Here, the federal claims have been dismissed. All that remain are state-law claims. 12

12 As noted, it is unclear whether Count 5 (Violation of Civil Rights – Abuse of Process), Count 8 (Official Misconduct and Due Process Violations – Falsifying a Police Report), and Count 9 (Defamation) assert claims under federal or state law. To the extent that they assert claims under state law, they will remain pending against the officers.

Furthermore, in his opposition to the MBTA’s motion to dismiss, plaintiff contends that Count 7 (Negligent Supervision and Training) and Count 12 (Negligent Infliction of Emotional Distress) assert claims under federal law. But the complaint makes clear that those counts assert state-law claims. As to Count 7, the complaint explicitly alleges that the MBTA is liable “under the Massachusetts Tort Claims Act (MTCA) for its negligence in failing to train and supervise the Defendant MBTA Officers.” (Compl. ¶ 272 (citing Mass. Gen. Laws ch. 258; Titus v. Town of Nantucket, 840 F. Supp. 2d 404, 411 (D. Mass. 2011))). And as to Count 12, plaintiff relies on cases that consider state-law claims—albeit for intentional infliction of emotional distress —when asserti ng the claim for negligent infliction of emotional distress. (See id. ¶ 433 (citing Bazinet v. Thorpe, 190 F. Supp. 3d 229, 240 (D. Mass. 2016)); id. ¶ 438 (citing Polay v. McMahon, 468 Mass. 379, 386 (2014))). Plaintiff may not rewrite his complaint through his opposition papers. See Driscoll v. Simsbury Assocs., Inc., 2018 WL 2139223, at *5 n.3 (D. Mass. May 9, 2018). Because they assert state-law claims, they will remain pending against the MBTA.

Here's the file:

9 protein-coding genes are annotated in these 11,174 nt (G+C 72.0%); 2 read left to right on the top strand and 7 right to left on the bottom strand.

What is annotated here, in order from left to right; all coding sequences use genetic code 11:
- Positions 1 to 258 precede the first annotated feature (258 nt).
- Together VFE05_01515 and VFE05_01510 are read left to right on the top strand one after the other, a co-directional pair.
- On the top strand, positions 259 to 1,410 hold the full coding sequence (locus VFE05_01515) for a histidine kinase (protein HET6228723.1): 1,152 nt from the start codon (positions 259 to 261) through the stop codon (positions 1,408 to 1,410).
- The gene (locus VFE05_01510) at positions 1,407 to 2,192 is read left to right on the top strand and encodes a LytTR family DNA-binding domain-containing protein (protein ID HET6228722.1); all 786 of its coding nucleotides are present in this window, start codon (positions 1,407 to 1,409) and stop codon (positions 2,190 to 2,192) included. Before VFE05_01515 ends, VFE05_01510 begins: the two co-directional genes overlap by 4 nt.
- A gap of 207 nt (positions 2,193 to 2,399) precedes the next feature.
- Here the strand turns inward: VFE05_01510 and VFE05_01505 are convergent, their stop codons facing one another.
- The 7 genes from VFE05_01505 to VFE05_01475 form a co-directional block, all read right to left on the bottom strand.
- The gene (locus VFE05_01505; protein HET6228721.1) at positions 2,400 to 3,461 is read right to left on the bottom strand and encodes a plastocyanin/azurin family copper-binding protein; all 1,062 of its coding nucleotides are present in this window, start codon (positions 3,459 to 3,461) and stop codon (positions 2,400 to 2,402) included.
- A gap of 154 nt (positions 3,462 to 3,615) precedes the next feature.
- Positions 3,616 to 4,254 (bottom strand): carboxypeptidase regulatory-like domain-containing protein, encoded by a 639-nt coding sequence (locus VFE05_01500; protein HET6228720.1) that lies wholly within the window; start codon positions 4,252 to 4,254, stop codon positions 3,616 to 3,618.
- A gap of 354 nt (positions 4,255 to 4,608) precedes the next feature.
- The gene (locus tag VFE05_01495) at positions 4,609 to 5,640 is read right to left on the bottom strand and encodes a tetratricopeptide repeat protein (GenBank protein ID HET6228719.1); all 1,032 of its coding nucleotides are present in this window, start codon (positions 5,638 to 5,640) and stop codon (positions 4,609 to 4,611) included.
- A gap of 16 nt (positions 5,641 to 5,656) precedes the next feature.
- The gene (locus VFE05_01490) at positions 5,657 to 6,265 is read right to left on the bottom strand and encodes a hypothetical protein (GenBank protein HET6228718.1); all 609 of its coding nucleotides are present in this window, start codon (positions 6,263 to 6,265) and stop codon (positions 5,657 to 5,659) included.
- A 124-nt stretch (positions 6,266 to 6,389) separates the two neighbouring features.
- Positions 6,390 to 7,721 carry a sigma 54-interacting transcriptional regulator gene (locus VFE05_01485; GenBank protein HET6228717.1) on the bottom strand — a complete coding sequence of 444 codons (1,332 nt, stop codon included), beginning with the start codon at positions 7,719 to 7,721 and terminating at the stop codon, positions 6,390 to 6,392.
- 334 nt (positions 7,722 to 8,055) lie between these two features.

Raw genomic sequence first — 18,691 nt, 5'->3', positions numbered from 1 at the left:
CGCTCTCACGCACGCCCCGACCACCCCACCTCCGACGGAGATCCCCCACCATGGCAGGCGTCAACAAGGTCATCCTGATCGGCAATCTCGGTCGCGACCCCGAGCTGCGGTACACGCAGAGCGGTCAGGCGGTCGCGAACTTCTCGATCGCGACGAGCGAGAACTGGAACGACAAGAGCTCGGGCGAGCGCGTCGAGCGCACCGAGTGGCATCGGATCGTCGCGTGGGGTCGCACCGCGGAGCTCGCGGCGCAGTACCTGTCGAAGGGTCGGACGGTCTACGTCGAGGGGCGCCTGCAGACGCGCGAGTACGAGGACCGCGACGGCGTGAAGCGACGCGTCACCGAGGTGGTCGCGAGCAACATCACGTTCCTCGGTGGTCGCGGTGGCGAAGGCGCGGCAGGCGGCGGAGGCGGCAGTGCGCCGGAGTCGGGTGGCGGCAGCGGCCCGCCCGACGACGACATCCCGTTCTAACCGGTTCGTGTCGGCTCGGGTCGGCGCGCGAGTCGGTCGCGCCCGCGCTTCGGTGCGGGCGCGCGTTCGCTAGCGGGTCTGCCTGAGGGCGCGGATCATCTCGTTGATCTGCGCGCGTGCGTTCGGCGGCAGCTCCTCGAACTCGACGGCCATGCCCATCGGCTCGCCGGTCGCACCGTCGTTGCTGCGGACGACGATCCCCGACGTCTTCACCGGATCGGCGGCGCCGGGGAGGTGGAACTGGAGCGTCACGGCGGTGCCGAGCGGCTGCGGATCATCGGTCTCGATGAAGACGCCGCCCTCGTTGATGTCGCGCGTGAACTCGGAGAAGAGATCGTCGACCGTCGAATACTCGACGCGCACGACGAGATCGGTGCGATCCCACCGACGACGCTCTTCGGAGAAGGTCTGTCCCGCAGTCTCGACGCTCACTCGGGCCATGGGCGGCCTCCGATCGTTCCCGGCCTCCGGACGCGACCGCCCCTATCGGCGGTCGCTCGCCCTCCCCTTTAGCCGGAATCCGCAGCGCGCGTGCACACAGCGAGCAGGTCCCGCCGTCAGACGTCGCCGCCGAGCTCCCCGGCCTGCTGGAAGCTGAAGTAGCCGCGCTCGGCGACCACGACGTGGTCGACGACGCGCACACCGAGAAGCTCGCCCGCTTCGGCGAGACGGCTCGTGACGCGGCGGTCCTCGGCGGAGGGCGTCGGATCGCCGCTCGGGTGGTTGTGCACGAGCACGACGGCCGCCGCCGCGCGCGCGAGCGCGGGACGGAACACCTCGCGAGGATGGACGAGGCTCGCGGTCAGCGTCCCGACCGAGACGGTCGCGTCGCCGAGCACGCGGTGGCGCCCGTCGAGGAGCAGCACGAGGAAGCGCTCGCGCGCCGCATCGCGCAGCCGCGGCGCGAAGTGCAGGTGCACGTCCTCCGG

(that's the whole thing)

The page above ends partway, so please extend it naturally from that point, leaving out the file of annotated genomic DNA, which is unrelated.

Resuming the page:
The other claims that will remain pending—Count 3 (As sault and Battery), Count 4 (Discrimination – Mass. Gen. Laws ch. 151B), Count 6 (Malicious Prosecution), Count 10 (Tortious Interference with Business Relations), and Count 11 (Intentional Infliction of Emotional Distress)—undisputedly assert claims under state law.

Apart from the complaint and motions to dismiss, no substantial litigation has occurred. Under the circumstances, the Court will decline to exercise supplemental jurisdiction over the remaining state-law claims. The case will therefore be remanded to the Superior Court. IV. Conclusion

For the foregoing reasons, the Officers’ Motion to Dismiss is GRANTED as to Counts 1 and 2. It is further GRANTED as to Counts 5, 8, and 9 to the extent that they assert claims under federal law. The MBTA’s Motion to Dismiss is GRANTED as to Count 2.

The Court does not reach defendants’ motions to dismiss as to Count s 3, 4, 6, 7, 10, 11, and 12, which will remain pending after remand. It further does not reach defendants’ motions to dismiss Counts 5, 8, and 9 to the extent that they assert claims under state law, which will remain pending to such an extent after remand.

The case is hereby REMANDED to Suffolk County Superior Court.

So Ordered.

/s/ F. Dennis Saylor IV F. Dennis Saylor IV Dated: June 16, 2021 Chief Judge, United States District Court

Back to top